Then you do these folds:

Towel 2

The way I always folded towels was like this:

towel 3

My way is one less step, and when you unfold it, it’s ready to put on the towel rack without having to refold it. However, his way folds up the towel more compactly, and it fits better on a bathroom shelf.

I just want to stop for a second and comment on how hilarious this is to me now, that he had an opinion about this. Read about his bachelor pad here for a bit of insight.

Anyway, over the years, Matt has helped less with the laundry. He still folds a load here and there, which I very much appreciate, but since I quit working, washing/drying/folding/sorting moved entirely into my jurisdiction, which seems fair. However, I was still folding towels “his” way.

Yesterday, as my hands were full of clean towels and I was trying one-handed to hang clean ones on the towel racks, they ended up like this:

towel 4

And it occurred to me: why in the world am I still folding towels his way? He rarely folds or puts away a towel; they just magically appear clean on his towel rack!

So now, nearly 15 years into our marriage, I’m taking it back. I can now one-handed put a towel on the rack like this, thanks to my revelation:


This is all kind of sad, but it’s real, and it makes me laugh a little.

“Remember That One Christmas Break When We Built a Closet?”

I can just hear us 20 years from now, reminiscing on The Great Closet Implosion of 2013 like it was a happy memory.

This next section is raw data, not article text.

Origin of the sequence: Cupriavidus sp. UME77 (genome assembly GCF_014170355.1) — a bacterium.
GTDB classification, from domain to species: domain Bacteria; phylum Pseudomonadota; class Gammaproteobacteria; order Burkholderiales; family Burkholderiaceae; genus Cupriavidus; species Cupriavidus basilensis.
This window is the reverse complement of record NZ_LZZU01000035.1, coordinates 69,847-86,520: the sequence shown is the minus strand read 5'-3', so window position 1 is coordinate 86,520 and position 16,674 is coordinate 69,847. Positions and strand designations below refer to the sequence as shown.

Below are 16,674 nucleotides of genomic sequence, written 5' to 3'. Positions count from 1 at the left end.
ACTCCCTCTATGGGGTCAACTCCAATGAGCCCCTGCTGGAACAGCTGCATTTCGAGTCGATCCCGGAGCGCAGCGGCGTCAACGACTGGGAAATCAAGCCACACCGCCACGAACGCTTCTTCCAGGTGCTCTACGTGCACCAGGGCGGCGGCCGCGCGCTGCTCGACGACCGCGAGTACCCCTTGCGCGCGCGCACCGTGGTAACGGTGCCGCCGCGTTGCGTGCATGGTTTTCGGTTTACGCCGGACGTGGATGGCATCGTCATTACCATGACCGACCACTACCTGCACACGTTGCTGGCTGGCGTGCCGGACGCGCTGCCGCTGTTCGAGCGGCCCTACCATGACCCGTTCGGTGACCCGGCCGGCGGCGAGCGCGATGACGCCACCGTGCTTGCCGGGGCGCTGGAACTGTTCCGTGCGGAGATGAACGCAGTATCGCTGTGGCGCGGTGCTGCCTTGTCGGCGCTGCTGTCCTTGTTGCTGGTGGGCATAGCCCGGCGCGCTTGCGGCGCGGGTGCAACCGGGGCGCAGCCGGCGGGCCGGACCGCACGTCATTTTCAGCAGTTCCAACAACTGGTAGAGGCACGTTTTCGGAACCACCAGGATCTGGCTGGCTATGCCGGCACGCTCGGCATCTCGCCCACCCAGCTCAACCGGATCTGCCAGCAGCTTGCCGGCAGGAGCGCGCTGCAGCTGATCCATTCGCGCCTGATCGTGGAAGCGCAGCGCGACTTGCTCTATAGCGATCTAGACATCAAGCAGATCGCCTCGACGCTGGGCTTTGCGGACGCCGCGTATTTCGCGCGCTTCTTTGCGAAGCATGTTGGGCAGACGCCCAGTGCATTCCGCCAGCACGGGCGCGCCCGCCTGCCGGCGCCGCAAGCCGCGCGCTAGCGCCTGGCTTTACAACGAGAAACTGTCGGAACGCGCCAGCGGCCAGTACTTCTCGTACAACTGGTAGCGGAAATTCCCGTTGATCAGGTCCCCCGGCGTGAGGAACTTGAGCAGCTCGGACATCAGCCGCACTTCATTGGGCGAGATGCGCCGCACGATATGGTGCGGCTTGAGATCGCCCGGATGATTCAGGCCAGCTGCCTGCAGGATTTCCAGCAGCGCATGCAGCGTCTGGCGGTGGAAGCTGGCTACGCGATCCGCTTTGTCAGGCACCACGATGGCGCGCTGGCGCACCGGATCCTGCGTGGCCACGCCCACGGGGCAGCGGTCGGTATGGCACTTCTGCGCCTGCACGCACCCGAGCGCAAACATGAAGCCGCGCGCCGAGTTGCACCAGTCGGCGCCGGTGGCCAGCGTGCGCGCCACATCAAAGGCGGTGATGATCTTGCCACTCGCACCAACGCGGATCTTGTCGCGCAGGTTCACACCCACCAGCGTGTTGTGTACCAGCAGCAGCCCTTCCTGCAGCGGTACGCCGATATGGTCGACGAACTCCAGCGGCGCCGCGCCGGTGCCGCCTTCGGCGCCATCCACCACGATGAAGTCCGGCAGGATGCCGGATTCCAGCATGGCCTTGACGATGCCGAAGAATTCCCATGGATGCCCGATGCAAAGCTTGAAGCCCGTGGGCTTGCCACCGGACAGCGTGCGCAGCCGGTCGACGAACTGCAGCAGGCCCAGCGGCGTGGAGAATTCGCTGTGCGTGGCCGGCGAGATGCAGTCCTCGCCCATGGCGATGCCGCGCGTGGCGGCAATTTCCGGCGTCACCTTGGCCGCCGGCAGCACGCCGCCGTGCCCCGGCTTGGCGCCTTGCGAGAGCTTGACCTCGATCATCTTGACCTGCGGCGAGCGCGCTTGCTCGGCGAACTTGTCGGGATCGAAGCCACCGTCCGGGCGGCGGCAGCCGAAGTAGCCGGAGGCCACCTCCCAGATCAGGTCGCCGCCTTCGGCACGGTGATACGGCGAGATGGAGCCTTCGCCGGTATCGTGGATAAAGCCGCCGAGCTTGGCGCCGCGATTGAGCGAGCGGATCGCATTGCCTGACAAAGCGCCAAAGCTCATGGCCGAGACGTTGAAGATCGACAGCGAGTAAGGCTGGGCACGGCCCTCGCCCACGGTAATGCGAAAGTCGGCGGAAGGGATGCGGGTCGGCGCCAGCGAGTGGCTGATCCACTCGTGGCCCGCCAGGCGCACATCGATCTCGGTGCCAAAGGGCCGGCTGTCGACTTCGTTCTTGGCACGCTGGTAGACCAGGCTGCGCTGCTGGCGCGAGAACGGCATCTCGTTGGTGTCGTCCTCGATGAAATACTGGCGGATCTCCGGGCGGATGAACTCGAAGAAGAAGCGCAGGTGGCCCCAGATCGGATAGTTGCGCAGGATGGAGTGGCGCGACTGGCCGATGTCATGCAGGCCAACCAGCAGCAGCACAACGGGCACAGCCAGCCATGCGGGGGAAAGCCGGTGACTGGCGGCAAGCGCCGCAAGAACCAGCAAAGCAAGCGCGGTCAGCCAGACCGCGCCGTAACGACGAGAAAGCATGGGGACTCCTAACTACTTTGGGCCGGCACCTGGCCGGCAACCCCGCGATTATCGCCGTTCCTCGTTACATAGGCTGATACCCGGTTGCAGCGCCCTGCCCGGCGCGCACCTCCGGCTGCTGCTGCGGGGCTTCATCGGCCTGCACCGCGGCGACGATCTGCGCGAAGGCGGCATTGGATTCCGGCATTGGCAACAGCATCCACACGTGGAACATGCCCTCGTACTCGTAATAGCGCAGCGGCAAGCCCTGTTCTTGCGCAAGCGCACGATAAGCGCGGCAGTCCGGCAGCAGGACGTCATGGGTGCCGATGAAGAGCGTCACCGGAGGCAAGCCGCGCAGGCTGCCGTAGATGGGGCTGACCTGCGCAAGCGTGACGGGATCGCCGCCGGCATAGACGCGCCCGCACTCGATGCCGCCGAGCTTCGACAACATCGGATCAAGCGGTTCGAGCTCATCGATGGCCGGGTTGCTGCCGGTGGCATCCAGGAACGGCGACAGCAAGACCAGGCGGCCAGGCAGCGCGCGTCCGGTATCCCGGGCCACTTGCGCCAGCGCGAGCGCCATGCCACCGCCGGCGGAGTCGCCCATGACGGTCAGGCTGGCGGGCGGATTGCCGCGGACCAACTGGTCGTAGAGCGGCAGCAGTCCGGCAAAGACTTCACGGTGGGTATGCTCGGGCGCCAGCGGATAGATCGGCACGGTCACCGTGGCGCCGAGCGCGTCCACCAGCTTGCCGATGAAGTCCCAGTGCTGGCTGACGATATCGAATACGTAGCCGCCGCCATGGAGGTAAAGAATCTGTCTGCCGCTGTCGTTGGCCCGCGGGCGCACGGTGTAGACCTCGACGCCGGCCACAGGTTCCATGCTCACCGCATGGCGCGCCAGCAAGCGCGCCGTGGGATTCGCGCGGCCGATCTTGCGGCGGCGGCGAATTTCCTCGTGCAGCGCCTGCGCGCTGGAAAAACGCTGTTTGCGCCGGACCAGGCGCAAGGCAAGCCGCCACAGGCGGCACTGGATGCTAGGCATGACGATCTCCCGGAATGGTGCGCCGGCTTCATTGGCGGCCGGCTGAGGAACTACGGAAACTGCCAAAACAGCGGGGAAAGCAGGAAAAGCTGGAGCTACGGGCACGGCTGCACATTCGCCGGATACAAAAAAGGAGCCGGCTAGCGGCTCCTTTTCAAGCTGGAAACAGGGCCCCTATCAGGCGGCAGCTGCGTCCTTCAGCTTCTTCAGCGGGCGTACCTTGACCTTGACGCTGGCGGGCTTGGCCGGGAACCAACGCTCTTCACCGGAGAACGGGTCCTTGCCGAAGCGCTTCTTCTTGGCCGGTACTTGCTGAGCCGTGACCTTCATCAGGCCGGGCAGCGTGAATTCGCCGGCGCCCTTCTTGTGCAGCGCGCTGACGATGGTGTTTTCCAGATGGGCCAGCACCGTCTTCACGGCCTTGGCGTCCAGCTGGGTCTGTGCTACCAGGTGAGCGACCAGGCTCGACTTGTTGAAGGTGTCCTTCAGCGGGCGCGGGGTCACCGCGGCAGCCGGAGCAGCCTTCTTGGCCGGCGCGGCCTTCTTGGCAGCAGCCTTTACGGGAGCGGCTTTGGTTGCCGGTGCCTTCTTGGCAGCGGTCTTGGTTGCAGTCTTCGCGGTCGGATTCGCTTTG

Truly, the result is amazing and I am beyond glad that we didn’t just buy the hardware needed to reattach the old shelving. Having your closet throw up on the night of December 23 isn’t pleasant, and living with all of your clothing on the floor of several rooms isn’t pleasant either. However, if that hadn’t happened, we likely would’ve spent the next several years cursing the horrible layout of our closet, wishing the space was better utilized than it is.

We spent some time pricing different units online and in a couple of stores, and decided to do it ourselves using the allen+roth closet system from Lowe’s…it’s not nearly as awesome as The Container Store, but at less than 1/3 of the price, it was what we wanted to do. It mostly went according to plan, minus a couple of hiccups with installation, and my wish that the shelving that came with the units was longer so that we could use them above the hanging clothes (I’m still formulating a plan for that).